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Publication numberUS5188901 A
Publication typeGrant
Application numberUS 07/436,550
Publication dateFeb 23, 1993
Filing dateNov 13, 1989
Priority dateMar 31, 1987
Fee statusLapsed
Publication number07436550, 436550, US 5188901 A, US 5188901A, US-A-5188901, US5188901 A, US5188901A
InventorsYasumoto Shimizu
Original AssigneeHoya Corporation
Export CitationBiBTeX, EndNote, RefMan
External Links: USPTO, USPTO Assignment, Espacenet
Electroluminescent panel having a fluoroesin layer
US 5188901 A
Abstract
In an electroluminescent panel comprising transparent and back electrode members opposite to each other and an electroluminescent laminate block between the transparent and the back electrode members, a fluororesin layer is coated on the electroluminescent laminate block together with the back electrode member so as to prevent invasion of moisture into the electroluminescent laminate block. The fluororesin layer has a thickness not thinner than 500 angstroms and may be formed by a fluororesin selected from a group consisting of polytetrafluoroethylene, polychlorofluoroethylene, polyvinylidene fluoride, and trifluoroethylene.
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Claims(5)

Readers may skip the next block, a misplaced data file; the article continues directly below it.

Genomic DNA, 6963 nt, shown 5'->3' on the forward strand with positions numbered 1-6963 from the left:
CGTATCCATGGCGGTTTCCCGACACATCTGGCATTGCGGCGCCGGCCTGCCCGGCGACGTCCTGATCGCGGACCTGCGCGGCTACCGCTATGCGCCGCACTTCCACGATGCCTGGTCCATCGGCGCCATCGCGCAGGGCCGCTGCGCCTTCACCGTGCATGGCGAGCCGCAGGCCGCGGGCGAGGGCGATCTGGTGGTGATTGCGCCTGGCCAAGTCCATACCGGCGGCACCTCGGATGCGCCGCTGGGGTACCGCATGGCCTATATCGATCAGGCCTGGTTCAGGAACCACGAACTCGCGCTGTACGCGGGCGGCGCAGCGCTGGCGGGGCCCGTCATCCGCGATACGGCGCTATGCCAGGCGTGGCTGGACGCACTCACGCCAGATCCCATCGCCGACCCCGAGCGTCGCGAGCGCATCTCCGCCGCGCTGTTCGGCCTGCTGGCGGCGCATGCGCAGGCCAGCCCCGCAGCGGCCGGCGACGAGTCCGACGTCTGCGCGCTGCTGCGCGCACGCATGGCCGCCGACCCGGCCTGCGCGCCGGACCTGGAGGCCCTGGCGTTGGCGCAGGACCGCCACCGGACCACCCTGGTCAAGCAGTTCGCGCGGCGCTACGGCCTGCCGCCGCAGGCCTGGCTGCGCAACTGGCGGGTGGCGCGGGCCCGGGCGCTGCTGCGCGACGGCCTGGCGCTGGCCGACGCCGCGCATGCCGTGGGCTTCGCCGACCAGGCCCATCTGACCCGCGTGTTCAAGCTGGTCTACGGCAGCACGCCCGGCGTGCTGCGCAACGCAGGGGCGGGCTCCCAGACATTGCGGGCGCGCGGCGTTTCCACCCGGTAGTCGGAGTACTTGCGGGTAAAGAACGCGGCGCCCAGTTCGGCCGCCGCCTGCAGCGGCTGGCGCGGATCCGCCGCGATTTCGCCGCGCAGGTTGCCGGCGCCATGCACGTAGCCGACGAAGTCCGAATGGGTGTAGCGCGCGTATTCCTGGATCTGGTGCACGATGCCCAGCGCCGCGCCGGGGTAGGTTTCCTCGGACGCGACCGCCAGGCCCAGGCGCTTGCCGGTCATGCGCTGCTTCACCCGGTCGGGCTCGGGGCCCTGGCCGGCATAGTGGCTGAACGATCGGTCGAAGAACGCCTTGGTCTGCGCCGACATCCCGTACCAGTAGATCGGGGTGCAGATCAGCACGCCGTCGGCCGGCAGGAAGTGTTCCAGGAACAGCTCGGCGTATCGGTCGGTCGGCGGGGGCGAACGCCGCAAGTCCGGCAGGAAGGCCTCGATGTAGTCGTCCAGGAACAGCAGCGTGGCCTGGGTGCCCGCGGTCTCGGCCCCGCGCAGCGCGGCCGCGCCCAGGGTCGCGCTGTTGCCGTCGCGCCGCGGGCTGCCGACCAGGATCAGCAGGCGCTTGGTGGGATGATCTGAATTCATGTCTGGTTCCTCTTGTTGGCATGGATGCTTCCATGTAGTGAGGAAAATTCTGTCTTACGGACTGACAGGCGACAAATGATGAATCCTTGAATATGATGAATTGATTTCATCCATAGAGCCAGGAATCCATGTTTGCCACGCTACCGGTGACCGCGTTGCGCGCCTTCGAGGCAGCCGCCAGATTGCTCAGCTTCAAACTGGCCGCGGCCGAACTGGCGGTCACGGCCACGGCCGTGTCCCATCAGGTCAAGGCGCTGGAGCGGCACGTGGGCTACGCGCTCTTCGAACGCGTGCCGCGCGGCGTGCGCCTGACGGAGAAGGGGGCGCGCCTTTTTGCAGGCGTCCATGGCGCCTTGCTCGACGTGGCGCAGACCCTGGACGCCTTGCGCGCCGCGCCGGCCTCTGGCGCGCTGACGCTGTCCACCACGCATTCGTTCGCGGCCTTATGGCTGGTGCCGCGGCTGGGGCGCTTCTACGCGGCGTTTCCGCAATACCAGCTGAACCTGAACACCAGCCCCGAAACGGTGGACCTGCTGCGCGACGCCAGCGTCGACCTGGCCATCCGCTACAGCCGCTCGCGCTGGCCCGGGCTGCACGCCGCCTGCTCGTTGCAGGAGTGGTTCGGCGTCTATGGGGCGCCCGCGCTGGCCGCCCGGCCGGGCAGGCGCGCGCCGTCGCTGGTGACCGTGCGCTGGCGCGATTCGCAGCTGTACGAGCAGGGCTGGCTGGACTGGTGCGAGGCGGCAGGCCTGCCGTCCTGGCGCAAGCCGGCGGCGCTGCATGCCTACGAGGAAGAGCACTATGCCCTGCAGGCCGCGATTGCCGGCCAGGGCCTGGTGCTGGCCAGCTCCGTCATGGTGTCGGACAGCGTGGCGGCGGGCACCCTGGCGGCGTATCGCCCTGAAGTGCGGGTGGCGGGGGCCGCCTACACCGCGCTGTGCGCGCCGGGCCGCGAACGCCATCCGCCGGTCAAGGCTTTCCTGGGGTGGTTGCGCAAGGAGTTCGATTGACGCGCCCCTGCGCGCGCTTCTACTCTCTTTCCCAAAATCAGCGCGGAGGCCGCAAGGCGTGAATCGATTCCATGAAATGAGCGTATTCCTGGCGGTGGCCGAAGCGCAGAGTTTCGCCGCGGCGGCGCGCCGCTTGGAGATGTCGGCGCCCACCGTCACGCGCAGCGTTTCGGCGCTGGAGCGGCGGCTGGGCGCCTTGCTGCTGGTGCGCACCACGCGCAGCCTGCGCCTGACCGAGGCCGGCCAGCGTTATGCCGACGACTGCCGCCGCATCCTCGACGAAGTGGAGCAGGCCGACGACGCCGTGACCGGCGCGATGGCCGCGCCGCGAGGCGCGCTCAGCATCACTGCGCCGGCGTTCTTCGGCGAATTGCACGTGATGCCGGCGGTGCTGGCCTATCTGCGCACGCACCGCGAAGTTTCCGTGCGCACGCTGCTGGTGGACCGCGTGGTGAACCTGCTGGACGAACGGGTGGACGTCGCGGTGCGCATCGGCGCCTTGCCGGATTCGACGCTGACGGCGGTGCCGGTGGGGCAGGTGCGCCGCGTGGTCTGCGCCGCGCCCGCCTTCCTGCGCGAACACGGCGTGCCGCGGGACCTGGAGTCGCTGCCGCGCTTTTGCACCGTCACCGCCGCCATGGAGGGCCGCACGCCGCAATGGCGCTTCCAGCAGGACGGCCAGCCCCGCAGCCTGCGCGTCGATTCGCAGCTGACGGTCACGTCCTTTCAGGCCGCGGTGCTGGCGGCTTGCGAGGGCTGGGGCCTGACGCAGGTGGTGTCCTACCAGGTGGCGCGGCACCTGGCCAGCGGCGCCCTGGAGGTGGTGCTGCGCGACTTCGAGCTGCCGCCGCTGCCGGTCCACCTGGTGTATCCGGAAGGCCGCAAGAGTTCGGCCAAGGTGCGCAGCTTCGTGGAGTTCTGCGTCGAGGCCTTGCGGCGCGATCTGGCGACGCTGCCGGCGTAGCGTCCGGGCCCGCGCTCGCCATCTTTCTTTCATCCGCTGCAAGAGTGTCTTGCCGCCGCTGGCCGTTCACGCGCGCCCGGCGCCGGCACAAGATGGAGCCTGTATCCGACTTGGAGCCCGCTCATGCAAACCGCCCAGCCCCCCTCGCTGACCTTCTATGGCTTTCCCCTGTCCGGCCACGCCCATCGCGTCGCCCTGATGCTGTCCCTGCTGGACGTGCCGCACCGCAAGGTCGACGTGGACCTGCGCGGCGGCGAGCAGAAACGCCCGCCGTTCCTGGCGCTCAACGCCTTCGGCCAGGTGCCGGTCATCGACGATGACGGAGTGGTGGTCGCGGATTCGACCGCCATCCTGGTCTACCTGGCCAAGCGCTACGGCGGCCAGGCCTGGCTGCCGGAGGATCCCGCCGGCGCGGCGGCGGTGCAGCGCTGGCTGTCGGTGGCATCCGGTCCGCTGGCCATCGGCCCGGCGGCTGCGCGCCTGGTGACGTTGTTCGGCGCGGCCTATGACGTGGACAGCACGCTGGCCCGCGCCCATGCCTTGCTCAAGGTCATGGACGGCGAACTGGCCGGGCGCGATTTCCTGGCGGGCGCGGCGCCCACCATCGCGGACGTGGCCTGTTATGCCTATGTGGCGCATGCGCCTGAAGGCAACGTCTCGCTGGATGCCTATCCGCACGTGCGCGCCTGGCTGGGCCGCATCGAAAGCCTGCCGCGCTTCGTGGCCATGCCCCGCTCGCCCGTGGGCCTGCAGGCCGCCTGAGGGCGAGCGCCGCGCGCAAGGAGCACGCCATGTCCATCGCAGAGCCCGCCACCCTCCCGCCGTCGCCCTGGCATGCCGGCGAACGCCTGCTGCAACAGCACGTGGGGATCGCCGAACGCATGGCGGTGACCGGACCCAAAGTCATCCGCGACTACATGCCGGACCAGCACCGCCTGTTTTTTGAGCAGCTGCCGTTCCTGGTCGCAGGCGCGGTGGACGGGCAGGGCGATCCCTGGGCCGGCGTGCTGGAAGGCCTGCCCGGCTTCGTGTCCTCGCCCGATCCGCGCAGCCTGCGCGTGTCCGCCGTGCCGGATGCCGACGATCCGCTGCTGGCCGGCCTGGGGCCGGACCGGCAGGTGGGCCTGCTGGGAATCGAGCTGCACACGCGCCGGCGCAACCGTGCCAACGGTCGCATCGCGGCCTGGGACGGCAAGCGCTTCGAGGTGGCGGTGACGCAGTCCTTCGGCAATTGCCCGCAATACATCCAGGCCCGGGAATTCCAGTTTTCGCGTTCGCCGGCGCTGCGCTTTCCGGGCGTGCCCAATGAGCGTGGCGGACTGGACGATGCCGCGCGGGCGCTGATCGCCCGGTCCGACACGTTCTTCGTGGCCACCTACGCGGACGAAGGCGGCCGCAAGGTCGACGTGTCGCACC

What is claimed is:
1. An electroluminescent panel comprising:
a transparent substrate of an insulative material having a principal surface;
a transparent electrode member on said principal surface;
a back electrode member opposite said transparent electrode member;
an electroluminescent laminate block between said transparent electrode member and said back electrode member and which comprises an electroluminescent layer and at least one diaelectric layer, said electroluminescent laminate block being on said transparent electrode member and said back electrode member being on said electroluminescent block, and
a fluoresin layer coated on the entire extent of the exposed surface of said electroluminescent laminate block and said back electrode by sputtering,
said electroluminescent block having lateral surfaces formed by said at least one dielectric layer, said fluororesin layer extending over said lateral surfaces of said dielectric layer to said transparent electrode.
2. An electroluminescent panel as claimed in claim 1, wherein:
said fluororesin layer has a thickness which is not thinner than 500 angstroms.
3. An electroluminescent panel as claimed in claim 1, wherein said fluororesin layer is formed by a fluororesin selected from the group consisting of polytetrafluoroethylene, polychlorofluoroethylene, polyvinylidene fluoride, and trifluoroethylene.
4. An electroluminescent panel as claimed in claim 1, wherein said sputtering is carried out by the use of a target of fluororesin.
5. An electroluminescent panel as claimed in claim 1, wherein said electroluminescent layer of the electroluminescent laminate block is interposed between first and second dielectric layers that are brought into contact with said transparent electrode member and said back electrode member, respectively.
Description

This is a continuation of copending application(s) Ser. No. 07/175,167 filed on Mar. 30, 1988, now abandoned.

BACKGROUND OF THE INVENTION

This invention relates to an electroluminescent panel for use in terminal equipment and other display devices of an electronic computer system so as to display a static image, a moving picture, and the like.